Public interest, not national security, should define RTI law, says Farhatullah Babar

ISLAMABAD: Senator Farhatullah Babar on Tuesday said public interest should form the basis of Right to Information (RTI) law.

“The considerations of so-called national security as defined by the security establishment is the single most formidable impediment in the way of freedom of expression and the right to information,” he said while speaking at a seminar organised by the Rawalpindi Bar Association in the district courts.

Senator Farhatullah Babar disclosed that when the Senate Committee on Information took up consideration of the RTI law, the Defense Ministry formally asked the Committee not to proceed without first obtaining NOC from it.

He said that the RTI was also a societal issue as information is power and no one wants to share or part with power. “Until recently even the Parliament while striving for right to information legislation was reluctant to make public information about the attendance of the members, a situation that had changed only recently,” he added..

He said questions asked in the Senate about the suo moto cases taken up by superior courts were not replied to on the ground that it militate against independence of judiciary. “Not long ago the registrar of the Supreme Court declined to submit accounts before the Public Accounts Committee,” he added.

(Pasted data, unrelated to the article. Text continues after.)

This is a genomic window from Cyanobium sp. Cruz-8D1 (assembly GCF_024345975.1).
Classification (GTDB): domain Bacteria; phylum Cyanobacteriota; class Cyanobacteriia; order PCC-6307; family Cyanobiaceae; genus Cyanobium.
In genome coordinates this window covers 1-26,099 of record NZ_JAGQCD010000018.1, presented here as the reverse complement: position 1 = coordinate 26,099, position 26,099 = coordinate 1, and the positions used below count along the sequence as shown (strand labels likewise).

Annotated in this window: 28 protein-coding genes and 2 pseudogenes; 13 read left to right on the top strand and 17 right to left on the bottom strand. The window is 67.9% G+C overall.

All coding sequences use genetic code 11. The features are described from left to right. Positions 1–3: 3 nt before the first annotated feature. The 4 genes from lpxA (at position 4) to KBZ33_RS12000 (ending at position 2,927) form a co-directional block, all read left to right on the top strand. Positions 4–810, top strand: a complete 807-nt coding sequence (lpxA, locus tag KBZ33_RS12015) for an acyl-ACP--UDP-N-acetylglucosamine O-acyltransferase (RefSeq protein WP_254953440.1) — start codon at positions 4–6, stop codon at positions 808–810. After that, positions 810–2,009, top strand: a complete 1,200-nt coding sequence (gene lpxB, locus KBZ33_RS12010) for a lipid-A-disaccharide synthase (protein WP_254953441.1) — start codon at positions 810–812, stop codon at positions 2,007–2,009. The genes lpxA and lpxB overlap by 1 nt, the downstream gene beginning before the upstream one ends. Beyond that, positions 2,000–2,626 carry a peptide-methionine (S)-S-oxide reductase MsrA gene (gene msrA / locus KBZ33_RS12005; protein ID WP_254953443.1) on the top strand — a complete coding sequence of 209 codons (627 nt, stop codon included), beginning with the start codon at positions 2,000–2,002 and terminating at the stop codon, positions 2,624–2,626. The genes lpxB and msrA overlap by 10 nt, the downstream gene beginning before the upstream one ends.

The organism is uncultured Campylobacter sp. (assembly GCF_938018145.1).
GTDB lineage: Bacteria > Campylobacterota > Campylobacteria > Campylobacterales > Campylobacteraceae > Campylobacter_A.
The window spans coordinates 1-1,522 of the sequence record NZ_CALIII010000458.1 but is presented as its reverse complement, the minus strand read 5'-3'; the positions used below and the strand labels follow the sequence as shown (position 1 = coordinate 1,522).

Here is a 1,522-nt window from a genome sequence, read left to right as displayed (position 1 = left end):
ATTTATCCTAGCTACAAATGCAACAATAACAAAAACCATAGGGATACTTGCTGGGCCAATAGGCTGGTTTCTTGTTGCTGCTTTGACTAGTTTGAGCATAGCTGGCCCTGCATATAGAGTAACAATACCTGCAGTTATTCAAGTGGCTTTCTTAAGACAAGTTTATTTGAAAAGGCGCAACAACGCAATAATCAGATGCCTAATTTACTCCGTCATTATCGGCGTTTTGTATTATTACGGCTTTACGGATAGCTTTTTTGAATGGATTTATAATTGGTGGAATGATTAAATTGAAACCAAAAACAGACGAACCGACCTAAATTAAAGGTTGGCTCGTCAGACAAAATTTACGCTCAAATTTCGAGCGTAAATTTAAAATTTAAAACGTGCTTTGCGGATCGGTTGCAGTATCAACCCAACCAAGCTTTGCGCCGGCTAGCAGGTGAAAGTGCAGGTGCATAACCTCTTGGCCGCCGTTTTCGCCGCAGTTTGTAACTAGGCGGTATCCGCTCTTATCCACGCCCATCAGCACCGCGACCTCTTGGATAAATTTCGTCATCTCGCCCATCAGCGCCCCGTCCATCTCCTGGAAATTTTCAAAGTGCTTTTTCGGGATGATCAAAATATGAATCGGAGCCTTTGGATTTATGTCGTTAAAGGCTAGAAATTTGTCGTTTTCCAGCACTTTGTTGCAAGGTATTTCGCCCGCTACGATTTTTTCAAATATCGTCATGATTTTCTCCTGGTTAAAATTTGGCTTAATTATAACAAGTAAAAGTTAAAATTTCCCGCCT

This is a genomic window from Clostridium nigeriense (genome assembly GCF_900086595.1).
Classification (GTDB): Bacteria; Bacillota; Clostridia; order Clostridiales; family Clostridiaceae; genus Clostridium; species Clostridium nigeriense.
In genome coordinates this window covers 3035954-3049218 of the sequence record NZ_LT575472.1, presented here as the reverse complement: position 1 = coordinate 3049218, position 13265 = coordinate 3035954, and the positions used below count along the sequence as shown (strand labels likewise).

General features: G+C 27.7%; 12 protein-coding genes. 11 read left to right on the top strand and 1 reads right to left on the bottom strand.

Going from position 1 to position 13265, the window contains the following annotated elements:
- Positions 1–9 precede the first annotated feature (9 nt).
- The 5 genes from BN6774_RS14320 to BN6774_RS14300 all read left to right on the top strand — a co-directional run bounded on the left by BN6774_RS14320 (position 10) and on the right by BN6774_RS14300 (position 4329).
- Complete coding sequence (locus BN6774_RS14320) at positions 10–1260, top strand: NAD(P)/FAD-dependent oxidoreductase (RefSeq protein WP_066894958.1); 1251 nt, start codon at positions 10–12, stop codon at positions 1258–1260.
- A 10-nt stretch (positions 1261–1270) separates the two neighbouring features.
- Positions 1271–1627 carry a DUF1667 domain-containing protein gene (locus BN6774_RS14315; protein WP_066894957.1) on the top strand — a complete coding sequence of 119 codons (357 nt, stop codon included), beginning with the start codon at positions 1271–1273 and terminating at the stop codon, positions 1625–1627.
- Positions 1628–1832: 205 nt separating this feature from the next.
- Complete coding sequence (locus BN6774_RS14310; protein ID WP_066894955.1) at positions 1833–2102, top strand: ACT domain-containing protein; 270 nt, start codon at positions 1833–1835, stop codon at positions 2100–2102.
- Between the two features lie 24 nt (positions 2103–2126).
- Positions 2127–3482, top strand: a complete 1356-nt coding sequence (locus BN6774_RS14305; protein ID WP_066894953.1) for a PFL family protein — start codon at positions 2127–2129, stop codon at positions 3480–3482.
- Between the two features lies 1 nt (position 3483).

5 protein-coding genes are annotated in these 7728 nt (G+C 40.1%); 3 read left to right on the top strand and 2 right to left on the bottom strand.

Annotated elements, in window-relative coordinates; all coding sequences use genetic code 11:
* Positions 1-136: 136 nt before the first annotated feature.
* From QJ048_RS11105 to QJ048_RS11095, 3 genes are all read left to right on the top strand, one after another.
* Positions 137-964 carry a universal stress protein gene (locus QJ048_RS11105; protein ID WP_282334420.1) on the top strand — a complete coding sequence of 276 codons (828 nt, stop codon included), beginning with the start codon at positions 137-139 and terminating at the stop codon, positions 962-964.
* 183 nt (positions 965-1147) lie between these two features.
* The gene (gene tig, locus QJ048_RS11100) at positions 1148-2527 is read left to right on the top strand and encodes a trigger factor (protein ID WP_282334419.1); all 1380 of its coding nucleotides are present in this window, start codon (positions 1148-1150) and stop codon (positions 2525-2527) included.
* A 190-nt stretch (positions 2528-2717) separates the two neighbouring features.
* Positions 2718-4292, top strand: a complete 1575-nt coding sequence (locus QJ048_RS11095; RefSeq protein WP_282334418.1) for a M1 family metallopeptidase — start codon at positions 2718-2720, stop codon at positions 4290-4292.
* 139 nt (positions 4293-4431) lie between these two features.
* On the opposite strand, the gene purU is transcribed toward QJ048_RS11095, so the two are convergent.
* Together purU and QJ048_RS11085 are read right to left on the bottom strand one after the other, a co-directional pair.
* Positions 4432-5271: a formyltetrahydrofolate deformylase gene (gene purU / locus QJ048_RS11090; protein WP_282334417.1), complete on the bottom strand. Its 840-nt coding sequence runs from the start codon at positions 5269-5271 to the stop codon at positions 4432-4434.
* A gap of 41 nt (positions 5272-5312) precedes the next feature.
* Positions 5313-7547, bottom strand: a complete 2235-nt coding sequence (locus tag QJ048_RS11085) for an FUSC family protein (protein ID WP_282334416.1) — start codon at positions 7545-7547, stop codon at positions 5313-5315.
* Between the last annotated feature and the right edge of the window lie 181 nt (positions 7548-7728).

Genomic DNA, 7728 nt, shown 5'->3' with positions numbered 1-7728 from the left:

Senator Farhatullah Babar said parliamentary questions such as whether an inquiry had been held into the Kargil misadventure and several other similar questions were not answered on the grounds of national security.

He said that the contempt of court law in its present form also militate against the principle of right to expression and right to information and asked the lawyers community to give a thought to it and develop recommendations for amendments in the contempt of court law.

He also asked the lawyers to investigate as to why the RTI laws had been legislated in the provinces but not at the federal level despite the fact that a consensus draft RTI law had been formulated at the Senate Information Committee and the government had promised to introduce it as government Bill in the Parliament. “Is it because the security related issues are exclusively within the domain of the federal government and faced difficulties in legislating RTI despite promises and endorsing the draft Bill,” he asked. “We need to redefine the term ‘national security’ and instead make public interest the supreme consideration in legislating the RTI law,” he said.

Source: The News


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